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Water Quality

Our First Concern

For at least a generation, cottagers, commercial operators and full-time lake residents have been expressing concern about the water quality in our lakes. Indeed, water quality was the number one issue identified through the Lake Planning process that led to the creation of Environment Council in 2008 – and it remains so today. 

Everyone values clean lake water – it is essential to enjoyment of all forms of recreation in, on and around the lakes, and it’s equally important to the health and future of wildlife populations, including fish. Main concerns about surface water quality are bacteria pollution (especially E.coli) and over-nutrification of algae and aquatic weeds, largely due to high levels of phosphorus. Simply put, phosphorus “fertilizes” the algae and aquatic weeds.

Research by the Kawartha Lake Stewards Association (KLSA) has identified the main causes of phosphorus, bacteria and other pollutants in our lakes:

  • upstream municipal sewage runoff, especially from shorelines and areas that are no longer in their natural state

  • agricultural and residential runoff (animal waste, fertilizers, herbicides and pesticides)

  • faulty septic systems and holding tanks.

The Environment Council focuses its efforts to protect water quality on the immediate Clear, Ston(e)y and White Lake watershed by conducting ecosystem monitoring, evaluating and protecting important wetlands that filter pollutants, working to protect and restore natural shorelines to reduce runoff, and promoting good septic system practices to prevent pollution.

Dissolved oxygen sampling is one of the important ways we measure the health of our water. 

Dissolved Oxygen

Key Indicator of aquatic health

Late Spring, mid-summer and early fall each year, Environment Council volunteers visit specific deep-water sites on Ston(e)y and Clear Lakes and lower the probe of a Dissolved Oxygen (DO) meter into calm water. The probe measures temperature and DO levels at one-metre depths in deep water to a depth of 0.5 meters from the bottom of the lake. Collected data are forwarded to our consultant at the Ministry of the Environment, Conservation and Parks (previously the Ministry of Environment and Climate Change).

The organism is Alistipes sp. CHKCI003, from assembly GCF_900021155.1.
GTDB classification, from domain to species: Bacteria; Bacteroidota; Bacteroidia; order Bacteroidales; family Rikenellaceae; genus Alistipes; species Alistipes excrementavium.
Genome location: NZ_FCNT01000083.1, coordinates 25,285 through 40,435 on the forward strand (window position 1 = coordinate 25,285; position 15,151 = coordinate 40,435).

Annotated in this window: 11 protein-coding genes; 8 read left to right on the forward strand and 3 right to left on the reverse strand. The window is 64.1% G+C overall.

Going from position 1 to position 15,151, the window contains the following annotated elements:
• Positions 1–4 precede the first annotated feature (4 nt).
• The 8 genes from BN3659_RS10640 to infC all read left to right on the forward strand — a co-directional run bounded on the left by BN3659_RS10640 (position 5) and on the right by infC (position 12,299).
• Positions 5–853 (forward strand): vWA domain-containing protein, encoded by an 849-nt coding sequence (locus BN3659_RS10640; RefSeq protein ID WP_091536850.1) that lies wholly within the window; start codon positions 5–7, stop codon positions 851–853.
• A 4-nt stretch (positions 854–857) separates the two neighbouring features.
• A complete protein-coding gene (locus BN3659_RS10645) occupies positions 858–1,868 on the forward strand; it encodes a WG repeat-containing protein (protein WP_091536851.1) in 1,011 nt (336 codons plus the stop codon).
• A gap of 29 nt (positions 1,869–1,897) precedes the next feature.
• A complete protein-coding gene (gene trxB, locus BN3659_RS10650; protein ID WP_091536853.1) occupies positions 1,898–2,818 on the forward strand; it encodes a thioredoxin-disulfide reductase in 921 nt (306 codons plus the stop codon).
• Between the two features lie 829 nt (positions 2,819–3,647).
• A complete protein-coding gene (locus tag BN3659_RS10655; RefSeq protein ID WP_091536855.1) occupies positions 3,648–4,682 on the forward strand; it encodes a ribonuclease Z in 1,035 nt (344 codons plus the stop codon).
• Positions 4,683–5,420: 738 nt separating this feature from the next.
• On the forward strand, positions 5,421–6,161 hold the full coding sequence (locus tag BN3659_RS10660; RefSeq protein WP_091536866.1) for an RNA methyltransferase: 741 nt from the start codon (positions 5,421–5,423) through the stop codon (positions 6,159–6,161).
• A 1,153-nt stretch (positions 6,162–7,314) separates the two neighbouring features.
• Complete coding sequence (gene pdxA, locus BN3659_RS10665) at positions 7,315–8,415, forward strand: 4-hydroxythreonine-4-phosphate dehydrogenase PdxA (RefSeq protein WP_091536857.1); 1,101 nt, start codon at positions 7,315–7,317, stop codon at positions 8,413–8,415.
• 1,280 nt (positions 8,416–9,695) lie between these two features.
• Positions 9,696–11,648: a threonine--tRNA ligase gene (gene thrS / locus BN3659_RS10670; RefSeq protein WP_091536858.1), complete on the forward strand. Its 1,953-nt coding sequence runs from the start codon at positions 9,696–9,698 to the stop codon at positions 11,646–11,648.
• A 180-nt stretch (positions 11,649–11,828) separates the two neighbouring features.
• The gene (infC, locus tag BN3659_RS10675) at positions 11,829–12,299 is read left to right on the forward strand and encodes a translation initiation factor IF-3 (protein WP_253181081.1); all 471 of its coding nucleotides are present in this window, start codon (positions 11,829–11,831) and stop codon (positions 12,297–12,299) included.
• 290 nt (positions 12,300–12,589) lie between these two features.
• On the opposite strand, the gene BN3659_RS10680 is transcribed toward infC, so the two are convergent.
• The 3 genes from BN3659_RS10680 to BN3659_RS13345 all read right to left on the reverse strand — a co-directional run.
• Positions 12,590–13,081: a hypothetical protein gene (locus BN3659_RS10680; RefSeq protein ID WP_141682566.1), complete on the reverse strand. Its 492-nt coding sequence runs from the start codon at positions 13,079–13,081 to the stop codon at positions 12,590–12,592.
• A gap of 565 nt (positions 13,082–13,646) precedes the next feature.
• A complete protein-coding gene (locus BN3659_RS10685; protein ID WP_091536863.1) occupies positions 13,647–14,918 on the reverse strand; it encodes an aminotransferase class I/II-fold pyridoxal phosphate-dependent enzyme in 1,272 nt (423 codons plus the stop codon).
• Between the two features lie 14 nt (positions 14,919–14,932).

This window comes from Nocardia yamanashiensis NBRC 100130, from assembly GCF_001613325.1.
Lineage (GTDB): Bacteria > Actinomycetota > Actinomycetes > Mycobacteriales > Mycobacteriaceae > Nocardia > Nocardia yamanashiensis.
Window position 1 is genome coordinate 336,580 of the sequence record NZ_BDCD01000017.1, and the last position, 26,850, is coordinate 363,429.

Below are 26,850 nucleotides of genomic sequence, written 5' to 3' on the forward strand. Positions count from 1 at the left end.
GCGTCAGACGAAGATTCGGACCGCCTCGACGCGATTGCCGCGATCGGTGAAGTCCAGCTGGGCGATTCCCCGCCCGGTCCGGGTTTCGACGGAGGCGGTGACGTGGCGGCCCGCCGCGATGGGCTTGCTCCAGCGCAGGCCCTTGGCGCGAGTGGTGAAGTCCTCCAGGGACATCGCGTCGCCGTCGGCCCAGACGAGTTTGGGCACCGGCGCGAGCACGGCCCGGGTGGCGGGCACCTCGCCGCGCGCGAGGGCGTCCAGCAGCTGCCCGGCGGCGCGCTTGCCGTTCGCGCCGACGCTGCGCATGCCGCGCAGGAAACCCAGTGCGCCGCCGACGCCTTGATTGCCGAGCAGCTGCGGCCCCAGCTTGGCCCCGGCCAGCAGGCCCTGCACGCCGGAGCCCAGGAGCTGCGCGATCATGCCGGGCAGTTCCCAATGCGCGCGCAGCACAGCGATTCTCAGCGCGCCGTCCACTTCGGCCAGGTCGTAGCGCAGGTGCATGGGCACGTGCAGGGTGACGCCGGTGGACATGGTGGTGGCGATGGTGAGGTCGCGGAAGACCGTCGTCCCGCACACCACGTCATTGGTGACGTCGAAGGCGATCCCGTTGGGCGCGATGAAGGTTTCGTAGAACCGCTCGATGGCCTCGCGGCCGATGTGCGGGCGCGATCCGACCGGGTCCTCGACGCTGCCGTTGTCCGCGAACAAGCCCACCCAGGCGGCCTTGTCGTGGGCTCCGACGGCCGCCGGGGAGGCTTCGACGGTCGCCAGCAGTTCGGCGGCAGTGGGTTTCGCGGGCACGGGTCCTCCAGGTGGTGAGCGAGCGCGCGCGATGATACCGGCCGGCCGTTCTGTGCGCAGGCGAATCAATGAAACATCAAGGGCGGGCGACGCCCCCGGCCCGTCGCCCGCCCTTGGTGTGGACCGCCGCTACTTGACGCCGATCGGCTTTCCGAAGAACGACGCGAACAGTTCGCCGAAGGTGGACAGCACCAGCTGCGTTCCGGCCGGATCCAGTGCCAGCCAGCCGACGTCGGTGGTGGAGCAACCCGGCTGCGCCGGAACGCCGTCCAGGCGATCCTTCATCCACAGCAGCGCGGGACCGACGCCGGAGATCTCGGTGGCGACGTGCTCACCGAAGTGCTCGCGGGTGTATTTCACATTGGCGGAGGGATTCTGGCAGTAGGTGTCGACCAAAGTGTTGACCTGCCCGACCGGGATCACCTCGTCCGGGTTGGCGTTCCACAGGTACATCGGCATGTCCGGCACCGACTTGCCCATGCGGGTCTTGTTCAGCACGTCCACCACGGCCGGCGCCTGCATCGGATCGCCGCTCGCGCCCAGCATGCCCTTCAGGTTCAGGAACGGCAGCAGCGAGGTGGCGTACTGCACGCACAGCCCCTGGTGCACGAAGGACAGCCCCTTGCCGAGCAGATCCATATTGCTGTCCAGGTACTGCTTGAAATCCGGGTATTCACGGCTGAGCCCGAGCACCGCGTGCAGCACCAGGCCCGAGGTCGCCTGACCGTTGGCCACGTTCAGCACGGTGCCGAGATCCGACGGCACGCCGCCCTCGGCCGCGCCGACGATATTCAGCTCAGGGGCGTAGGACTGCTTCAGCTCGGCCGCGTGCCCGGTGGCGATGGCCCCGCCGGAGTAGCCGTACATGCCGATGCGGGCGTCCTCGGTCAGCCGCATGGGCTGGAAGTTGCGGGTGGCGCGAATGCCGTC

Dissolved oxygen is the amount of oxygen that is present in water. Water bodies receive oxygen from the atmosphere and from aquatic plants. Running water, such as a swift moving stream or strong lake current, contains more oxygen than the still water of a pond or calm lake. All aquatic animals need DO to sustain life/to breathe. When oxygen levels are low or completely diminished aquatic life is threatened; e.g. fish may move to other habitat, suffer in poor health or die. DO is a significant indicator of our lakes’ ability to support aquatic life.**

* Other factors such as phosphorus, clarity and E.coli bacteria are important indicators. The Kawartha Lake Stewards program monitors these factors on a yearly basis.


Monitoring D.O.

How data are collected and used

Certain amounts of DO are lost when microorganisms in the water use DO in the process of decomposing organic matter such as large algae blooms. This is most apt to occur during the summer season. DO levels fluctuate between spring, summer and early fall seasons, and may also change on a daily basis dependent upon the ecology of the water body.

Generally, DO levels below 3 milligrams per liter (mg/L) are of concern and waters with levels below 1 mg/L are considered to have very little or no oxygen, and are usually devoid of life. (It’s important to remember that each aquatic organism has its own oxygen requirement.)

(Monitoring D.O. continues below)


Monitoring DO requires sampling during each of our three seasons, optimally over a period of years. Water quality data are reported to the Ministry of the Environment, Conservation and Parks. The data provide important trends over time reflecting changes in the lakes’ temperature and capacity to support life. These measurements are particularly important as we now see fluctuating weather and temperature throughout our seasons. Information is used to project hot spots – lakes in need of additional assessment or intervention (Ryerson University is currently conducting research on this topic).

The data are reviewed by biologists with focus on changes in our lakes’ oxygen content which may signal threats to fisheries and other organisms. These observations are very useful in supporting our attempts to curb inappropriate development and promote best management practices and municipal due diligence in preventing increased nutrient run-off to the lake ecosystem.

Data are also used for developing educational materials and for informing the planning process with respect to lake capacity assessment issues.

We have been advised that the Ministry is grateful for volunteer DO sampling as their staff numbers do not allow for researching all of our Ontario lakes.

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